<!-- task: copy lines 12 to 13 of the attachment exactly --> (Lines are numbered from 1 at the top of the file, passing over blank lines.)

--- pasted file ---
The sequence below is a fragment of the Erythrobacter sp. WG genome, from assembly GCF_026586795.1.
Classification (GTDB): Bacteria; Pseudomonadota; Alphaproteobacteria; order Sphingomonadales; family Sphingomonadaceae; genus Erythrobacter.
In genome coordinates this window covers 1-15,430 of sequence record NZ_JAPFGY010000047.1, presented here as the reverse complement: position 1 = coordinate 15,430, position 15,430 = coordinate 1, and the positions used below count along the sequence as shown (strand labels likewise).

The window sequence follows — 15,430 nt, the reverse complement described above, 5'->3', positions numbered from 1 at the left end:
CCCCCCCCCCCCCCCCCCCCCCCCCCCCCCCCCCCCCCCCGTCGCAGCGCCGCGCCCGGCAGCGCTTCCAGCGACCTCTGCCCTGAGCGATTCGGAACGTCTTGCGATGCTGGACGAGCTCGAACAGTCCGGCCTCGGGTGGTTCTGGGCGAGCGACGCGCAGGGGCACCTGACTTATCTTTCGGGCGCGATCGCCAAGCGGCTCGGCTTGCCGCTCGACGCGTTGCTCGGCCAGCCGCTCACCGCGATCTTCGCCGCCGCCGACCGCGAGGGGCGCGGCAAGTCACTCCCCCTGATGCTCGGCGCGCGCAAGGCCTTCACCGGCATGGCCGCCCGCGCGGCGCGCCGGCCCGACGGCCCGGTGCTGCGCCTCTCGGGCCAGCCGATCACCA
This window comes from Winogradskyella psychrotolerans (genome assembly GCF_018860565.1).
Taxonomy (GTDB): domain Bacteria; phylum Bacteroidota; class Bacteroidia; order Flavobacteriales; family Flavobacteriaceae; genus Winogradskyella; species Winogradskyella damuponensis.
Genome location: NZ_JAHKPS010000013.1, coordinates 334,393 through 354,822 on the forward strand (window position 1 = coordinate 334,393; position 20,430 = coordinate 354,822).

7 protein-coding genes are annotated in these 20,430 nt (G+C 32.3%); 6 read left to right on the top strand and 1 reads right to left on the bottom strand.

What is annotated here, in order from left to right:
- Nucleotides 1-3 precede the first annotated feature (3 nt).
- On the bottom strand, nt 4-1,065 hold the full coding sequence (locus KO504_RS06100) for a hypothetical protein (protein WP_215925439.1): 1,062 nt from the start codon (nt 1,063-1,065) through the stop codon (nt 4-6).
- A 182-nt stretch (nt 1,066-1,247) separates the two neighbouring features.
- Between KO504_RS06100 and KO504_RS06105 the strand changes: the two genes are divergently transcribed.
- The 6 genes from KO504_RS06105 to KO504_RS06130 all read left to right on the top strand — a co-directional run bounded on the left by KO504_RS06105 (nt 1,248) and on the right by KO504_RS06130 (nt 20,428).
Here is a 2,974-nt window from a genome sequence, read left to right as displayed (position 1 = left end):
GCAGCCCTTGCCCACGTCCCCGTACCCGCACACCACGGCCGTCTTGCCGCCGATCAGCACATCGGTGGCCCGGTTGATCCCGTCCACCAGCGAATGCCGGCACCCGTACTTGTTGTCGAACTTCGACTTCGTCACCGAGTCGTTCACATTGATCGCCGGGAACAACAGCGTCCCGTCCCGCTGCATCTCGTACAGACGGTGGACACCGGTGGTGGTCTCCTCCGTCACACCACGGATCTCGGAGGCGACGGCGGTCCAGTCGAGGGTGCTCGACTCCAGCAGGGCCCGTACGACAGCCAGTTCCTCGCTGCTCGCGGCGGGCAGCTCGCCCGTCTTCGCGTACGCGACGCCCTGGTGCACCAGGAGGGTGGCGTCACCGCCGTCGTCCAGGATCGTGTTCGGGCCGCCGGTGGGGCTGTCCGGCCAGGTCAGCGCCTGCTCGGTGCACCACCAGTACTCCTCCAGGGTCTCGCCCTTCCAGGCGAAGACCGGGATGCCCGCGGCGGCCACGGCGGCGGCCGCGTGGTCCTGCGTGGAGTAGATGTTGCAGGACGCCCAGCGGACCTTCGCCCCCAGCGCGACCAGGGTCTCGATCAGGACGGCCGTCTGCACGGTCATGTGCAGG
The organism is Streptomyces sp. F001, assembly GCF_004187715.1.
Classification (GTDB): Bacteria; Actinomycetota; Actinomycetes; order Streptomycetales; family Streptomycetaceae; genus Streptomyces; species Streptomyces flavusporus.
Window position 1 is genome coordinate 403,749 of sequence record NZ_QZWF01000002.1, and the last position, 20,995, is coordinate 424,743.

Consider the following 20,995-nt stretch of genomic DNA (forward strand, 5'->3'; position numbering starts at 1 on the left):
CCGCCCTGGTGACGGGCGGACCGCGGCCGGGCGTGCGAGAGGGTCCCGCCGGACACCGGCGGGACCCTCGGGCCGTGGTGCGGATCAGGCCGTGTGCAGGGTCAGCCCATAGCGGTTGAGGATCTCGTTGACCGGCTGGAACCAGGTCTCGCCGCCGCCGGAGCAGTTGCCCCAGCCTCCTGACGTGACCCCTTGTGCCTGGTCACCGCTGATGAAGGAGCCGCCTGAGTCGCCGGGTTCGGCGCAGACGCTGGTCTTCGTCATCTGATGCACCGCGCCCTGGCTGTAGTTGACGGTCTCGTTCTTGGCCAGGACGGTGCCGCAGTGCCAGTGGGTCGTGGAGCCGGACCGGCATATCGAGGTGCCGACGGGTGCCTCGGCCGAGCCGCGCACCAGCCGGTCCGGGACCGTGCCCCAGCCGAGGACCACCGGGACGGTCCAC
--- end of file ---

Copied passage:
- On the bottom strand, nt 4-1,065 hold the full coding sequence (locus KO504_RS06100) for a hypothetical protein (protein WP_215925439.1): 1,062 nt from the start codon (nt 1,063-1,065) through the stop codon (nt 4-6).
- A 182-nt stretch (nt 1,066-1,247) separates the two neighbouring features.